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Steward's Sourcebook

Organize Your Facts With a Steward Fact Sheet

This useful tool organizes the information you'll need to process a grievance

If you do a thorough job of researching your grievance, you'll end up with quite a bit of information. The Steward Fact Sheet that follows is a useful tool that can help you organize that information.

This simple form can help you a great deal when you get ready to write up your grievance. In fact, if you conscientiously investigate the complaint and fill in all of this form, you should be able to write your grievance just by transferring the information from the form.

Filling in all the sections is also a good way to double-check to make sure you're collecting all of the information you'll need to investigate and handle the grievance properly. Begin filling in this form as soon as you determine that you have a complaint that could lead to a grievance.

Each grievance is unique, and contracts differ greatly. Some areas on this form might not be important to your case and you can ignore them. But take a good, hard look at the facts before you do so. You don't want to leave out anything that might help you refute the company's argument.

Areas that you must not overlook are the sections requiring the reason this action is considered a grievance, the corrective action requested, and what the employer contends.

The basis for your grievance is crucial in determining how you will argue your case. You must determine whether your complaint involves a violation of 1) the contract, 2) state or federal laws, 3) company rules and regulations, 4) well-established practices, or 5) workers' rights.

Writing this down will help you decide how to argue the case and will also help weed out complaints that seem serious but are not grievable. If none of these violations occurred, you do not have a grievance.

The corrective action you are seeking is also extremely important. This form reminds you to decide what you believe the grievant should get before you actually file the grievance.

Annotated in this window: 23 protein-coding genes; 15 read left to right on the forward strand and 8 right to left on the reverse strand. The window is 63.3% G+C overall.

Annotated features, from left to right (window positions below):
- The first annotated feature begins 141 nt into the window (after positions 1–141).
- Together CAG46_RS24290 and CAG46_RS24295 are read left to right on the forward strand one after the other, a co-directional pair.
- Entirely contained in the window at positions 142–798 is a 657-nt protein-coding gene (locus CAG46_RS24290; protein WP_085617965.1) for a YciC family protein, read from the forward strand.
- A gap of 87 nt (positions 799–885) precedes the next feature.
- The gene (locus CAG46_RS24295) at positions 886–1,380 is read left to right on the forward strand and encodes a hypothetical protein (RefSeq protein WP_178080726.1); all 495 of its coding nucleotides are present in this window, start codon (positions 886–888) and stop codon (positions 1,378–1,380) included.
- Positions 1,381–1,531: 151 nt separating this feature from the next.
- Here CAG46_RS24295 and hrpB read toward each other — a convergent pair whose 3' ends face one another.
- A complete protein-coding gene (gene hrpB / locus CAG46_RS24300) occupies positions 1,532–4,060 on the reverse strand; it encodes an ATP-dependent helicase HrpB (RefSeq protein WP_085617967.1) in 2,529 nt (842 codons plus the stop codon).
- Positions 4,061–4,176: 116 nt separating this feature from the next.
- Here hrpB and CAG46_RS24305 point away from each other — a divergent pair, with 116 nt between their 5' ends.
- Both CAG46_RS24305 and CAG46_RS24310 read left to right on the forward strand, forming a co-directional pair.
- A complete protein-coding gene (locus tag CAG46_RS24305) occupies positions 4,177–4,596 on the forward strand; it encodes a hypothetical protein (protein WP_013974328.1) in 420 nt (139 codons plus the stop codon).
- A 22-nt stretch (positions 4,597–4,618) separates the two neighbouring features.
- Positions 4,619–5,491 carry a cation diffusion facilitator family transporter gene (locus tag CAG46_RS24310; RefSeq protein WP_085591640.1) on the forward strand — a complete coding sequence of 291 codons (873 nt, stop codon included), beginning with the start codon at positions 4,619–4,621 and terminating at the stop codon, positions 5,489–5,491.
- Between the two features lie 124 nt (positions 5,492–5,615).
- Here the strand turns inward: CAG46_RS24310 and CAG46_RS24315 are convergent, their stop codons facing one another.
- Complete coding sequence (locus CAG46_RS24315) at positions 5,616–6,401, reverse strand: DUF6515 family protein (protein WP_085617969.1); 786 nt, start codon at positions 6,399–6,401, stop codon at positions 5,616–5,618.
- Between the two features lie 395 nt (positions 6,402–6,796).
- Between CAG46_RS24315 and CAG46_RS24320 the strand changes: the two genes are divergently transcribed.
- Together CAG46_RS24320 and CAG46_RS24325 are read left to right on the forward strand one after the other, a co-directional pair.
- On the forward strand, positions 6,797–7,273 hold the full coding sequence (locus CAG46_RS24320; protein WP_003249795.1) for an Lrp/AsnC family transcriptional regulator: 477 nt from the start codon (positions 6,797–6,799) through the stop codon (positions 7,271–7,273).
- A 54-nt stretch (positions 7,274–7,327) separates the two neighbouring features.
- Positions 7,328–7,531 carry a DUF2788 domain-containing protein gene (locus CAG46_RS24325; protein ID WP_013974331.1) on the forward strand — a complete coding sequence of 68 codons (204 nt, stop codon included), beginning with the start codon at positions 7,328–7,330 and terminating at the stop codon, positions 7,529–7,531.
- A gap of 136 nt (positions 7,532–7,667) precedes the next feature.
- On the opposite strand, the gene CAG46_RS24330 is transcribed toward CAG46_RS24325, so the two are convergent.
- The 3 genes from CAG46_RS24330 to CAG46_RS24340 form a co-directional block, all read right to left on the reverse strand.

For most grievances, the remedy is to "make whole" the grievant, i.e., to return the grievant to the same position he or she would have had if the incident had not occurred. If you don't know what to ask for, simply say you want the grievant made whole.

If you don't specify the remedy you want, you can win the grievance but the grievant will still not get the back pay, overtime, or whatever.

Perhaps the single most important section is the section for the employer's position. Getting the employer's position on paper helps you plan the way you will argue your case.

For example, if the employer is making an affirmative claim, such as that Joe Smith violated a rule, then you can assume the negative argument and the burden of proof will be on them. They need to prove that he did, indeed, violate the rule and that the rule was clear and known to everyone. If they fail to prove any of these points, you may be able to win your grievance.

It is always easier to win the negative argument. In this case, you would only need to cast doubt on whether he actually broke the rule.

However, if you pass up this easy argument and instead claim that the company is "out to get" Joe, you have shifted the burden of proof back onto yourself. Even if you are right and they really are trying to get Joe, you'll probably lose the grievance unless you have mountains of evidence from uninterested third parties.

Take the easier way. Make the company prove what they have claimed. Don't shift the burden of proof back to yourself by making a new claim of company wrongdoing.

Steward Fact Sheet, Side One

Developed by Rob Lauzon, BM-ST of Cement District Lodge D11, and stewards in the CLGAW Division, this simple form can help you a great deal when you get ready to write up your grievance. In fact, if you conscientiously investigate the complaint and fill in all of this form, you should be able to write your grievance just by transferring the information from the form.

Steward Fact Sheet, side one (64k)

Steward Fact Sheet, Side Two

Developed by Rob Lauzon, BM-ST of Cement District Lodge D11, and stewards in the CLGAW Division, this simple form can help you a great deal when you get ready to write up your grievance. In fact, if you conscientiously investigate the complaint and fill in all of this form, you should be able to write your grievance just by transferring the information from the form.

Steward Fact Sheet, side two (64k)

Reporter  V40N4
Published on the Web: June 12, 2007

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